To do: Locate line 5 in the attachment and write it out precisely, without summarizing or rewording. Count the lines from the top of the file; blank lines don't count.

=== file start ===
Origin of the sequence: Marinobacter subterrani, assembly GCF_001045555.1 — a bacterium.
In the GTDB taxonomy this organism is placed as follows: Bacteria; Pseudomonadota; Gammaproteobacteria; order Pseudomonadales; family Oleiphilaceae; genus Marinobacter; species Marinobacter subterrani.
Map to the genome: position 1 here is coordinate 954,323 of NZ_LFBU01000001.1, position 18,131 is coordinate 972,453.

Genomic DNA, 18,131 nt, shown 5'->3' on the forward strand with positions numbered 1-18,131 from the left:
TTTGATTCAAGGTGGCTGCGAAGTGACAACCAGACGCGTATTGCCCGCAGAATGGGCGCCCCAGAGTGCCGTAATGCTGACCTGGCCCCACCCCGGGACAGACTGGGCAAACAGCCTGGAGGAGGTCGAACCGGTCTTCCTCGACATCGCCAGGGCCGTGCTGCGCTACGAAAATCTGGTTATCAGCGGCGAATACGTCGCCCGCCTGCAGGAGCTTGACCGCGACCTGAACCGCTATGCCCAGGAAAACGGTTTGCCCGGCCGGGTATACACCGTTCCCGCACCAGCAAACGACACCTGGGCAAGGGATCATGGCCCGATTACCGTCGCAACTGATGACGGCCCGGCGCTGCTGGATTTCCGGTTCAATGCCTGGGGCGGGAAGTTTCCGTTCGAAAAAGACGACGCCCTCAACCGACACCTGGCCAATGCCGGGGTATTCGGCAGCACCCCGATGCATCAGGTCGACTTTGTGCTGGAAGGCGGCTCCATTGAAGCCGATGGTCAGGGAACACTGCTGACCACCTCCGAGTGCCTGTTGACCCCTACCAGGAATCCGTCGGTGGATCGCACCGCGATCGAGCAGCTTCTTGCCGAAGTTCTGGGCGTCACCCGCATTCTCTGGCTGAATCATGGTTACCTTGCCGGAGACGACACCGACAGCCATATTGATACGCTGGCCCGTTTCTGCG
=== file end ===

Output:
TTTGATTCAAGGTGGCTGCGAAGTGACAACCAGACGCGTATTGCCCGCAGAATGGGCGCCCCAGAGTGCCGTAATGCTGACCTGGCCCCACCCCGGGACAGACTGGGCAAACAGCCTGGAGGAGGTCGAACCGGTCTTCCTCGACATCGCCAGGGCCGTGCTGCGCTACGAAAATCTGGTTATCAGCGGCGAATACGTCGCCCGCCTGCAGGAGCTTGACCGCGACCTGAACCGCTATGCCCAGGAAAACGGTTTGCCCGGCCGGGTATACACCGTTCCCGCACCAGCAAACGACACCTGGGCAAGGGATCATGGCCCGATTACCGTCGCAACTGATGACGGCCCGGCGCTGCTGGATTTCCGGTTCAATGCCTGGGGCGGGAAGTTTCCGTTCGAAAAAGACGACGCCCTCAACCGACACCTGGCCAATGCCGGGGTATTCGGCAGCACCCCGATGCATCAGGTCGACTTTGTGCTGGAAGGCGGCTCCATTGAAGCCGATGGTCAGGGAACACTGCTGACCACCTCCGAGTGCCTGTTGACCCCTACCAGGAATCCGTCGGTGGATCGCACCGCGATCGAGCAGCTTCTTGCCGAAGTTCTGGGCGTCACCCGCATTCTCTGGCTGAATCATGGTTACCTTGCCGGAGACGACACCGACAGCCATATTGATACGCTGGCCCGTTTCTGCG